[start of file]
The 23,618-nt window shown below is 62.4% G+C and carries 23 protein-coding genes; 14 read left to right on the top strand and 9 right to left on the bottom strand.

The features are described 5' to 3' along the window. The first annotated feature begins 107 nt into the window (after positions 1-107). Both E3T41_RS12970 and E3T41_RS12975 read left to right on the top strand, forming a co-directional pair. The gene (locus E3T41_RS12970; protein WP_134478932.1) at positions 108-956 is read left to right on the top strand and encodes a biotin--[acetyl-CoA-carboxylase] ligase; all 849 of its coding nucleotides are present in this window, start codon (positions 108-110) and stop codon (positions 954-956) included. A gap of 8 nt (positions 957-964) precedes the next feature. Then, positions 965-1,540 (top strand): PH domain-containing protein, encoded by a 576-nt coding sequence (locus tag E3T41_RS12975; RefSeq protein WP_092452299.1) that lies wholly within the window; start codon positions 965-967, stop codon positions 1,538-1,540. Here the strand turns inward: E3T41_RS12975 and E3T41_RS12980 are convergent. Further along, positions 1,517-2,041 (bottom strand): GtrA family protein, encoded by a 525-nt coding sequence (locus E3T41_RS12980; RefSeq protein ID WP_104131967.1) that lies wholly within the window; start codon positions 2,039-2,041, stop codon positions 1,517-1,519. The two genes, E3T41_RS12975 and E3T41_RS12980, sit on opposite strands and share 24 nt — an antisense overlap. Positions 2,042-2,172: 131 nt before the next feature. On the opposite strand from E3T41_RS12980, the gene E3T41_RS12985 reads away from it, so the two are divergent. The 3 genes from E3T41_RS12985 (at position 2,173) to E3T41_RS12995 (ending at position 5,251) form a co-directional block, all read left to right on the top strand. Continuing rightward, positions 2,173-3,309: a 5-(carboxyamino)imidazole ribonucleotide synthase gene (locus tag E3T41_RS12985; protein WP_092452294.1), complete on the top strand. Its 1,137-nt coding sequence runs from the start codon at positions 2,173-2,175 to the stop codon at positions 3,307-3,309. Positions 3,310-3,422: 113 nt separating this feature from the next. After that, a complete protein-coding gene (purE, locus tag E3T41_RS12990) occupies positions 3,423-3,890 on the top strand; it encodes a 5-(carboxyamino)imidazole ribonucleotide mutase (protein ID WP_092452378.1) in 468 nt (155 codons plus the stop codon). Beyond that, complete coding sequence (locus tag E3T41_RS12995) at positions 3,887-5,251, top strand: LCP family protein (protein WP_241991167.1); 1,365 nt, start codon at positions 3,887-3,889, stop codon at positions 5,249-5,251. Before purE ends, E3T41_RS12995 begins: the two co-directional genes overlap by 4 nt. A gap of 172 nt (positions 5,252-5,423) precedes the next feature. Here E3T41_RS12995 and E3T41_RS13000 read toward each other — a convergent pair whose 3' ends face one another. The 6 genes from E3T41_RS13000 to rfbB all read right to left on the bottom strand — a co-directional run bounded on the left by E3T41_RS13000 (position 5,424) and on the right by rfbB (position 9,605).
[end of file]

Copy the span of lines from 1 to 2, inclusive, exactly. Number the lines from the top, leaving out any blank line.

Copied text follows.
The 23,618-nt window shown below is 62.4% G+C and carries 23 protein-coding genes; 14 read left to right on the top strand and 9 right to left on the bottom strand.

The features are described 5' to 3' along the window. The first annotated feature begins 107 nt into the window (after positions 1-107). Both E3T41_RS12970 and E3T41_RS12975 read left to right on the top strand, forming a co-directional pair. The gene (locus E3T41_RS12970; protein WP_134478932.1) at positions 108-956 is read left to right on the top strand and encodes a biotin--[acetyl-CoA-carboxylase] ligase; all 849 of its coding nucleotides are present in this window, start codon (positions 108-110) and stop codon (positions 954-956) included. A gap of 8 nt (positions 957-964) precedes the next feature. Then, positions 965-1,540 (top strand): PH domain-containing protein, encoded by a 576-nt coding sequence (locus tag E3T41_RS12975; RefSeq protein WP_092452299.1) that lies wholly within the window; start codon positions 965-967, stop codon positions 1,538-1,540. Here the strand turns inward: E3T41_RS12975 and E3T41_RS12980 are convergent. Further along, positions 1,517-2,041 (bottom strand): GtrA family protein, encoded by a 525-nt coding sequence (locus E3T41_RS12980; RefSeq protein ID WP_104131967.1) that lies wholly within the window; start codon positions 2,039-2,041, stop codon positions 1,517-1,519. The two genes, E3T41_RS12975 and E3T41_RS12980, sit on opposite strands and share 24 nt — an antisense overlap. Positions 2,042-2,172: 131 nt before the next feature. On the opposite strand from E3T41_RS12980, the gene E3T41_RS12985 reads away from it, so the two are divergent. The 3 genes from E3T41_RS12985 (at position 2,173) to E3T41_RS12995 (ending at position 5,251) form a co-directional block, all read left to right on the top strand. Continuing rightward, positions 2,173-3,309: a 5-(carboxyamino)imidazole ribonucleotide synthase gene (locus tag E3T41_RS12985; protein WP_092452294.1), complete on the top strand. Its 1,137-nt coding sequence runs from the start codon at positions 2,173-2,175 to the stop codon at positions 3,307-3,309. Positions 3,310-3,422: 113 nt separating this feature from the next. After that, a complete protein-coding gene (purE, locus tag E3T41_RS12990) occupies positions 3,423-3,890 on the top strand; it encodes a 5-(carboxyamino)imidazole ribonucleotide mutase (protein ID WP_092452378.1) in 468 nt (155 codons plus the stop codon). Beyond that, complete coding sequence (locus tag E3T41_RS12995) at positions 3,887-5,251, top strand: LCP family protein (protein WP_241991167.1); 1,365 nt, start codon at positions 3,887-3,889, stop codon at positions 5,249-5,251. Before purE ends, E3T41_RS12995 begins: the two co-directional genes overlap by 4 nt. A gap of 172 nt (positions 5,252-5,423) precedes the next feature. Here E3T41_RS12995 and E3T41_RS13000 read toward each other — a convergent pair whose 3' ends face one another. The 6 genes from E3T41_RS13000 to rfbB all read right to left on the bottom strand — a co-directional run bounded on the left by E3T41_RS13000 (position 5,424) and on the right by rfbB (position 9,605).